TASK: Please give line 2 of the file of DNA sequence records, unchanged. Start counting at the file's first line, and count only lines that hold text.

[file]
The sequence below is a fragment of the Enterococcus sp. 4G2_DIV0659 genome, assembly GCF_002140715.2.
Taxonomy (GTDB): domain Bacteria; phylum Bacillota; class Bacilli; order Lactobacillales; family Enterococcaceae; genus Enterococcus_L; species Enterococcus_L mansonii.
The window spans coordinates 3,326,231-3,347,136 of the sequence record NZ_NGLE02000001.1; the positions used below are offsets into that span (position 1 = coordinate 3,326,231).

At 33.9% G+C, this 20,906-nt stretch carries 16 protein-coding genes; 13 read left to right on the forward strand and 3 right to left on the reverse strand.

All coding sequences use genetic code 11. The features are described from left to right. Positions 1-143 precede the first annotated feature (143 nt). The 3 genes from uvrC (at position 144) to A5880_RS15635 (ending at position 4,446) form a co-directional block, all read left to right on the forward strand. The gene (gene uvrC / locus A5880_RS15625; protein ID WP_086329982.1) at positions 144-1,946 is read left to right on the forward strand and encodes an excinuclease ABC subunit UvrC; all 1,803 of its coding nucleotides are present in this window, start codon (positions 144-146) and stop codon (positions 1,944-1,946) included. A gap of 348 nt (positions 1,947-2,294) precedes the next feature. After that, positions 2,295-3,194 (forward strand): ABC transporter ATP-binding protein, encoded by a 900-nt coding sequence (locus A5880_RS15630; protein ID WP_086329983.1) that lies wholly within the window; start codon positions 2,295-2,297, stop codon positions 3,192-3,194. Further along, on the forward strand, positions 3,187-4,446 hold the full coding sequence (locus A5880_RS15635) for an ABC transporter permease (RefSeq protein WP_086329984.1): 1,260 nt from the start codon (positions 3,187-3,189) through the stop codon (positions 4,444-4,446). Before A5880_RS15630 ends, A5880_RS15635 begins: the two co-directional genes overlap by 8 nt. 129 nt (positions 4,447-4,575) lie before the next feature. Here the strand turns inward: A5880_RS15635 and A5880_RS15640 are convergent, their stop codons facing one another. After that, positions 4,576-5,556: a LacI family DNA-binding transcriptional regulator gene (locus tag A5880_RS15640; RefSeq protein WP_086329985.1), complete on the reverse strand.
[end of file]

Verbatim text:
Taxonomy (GTDB): domain Bacteria; phylum Bacillota; class Bacilli; order Lactobacillales; family Enterococcaceae; genus Enterococcus_L; species Enterococcus_L mansonii.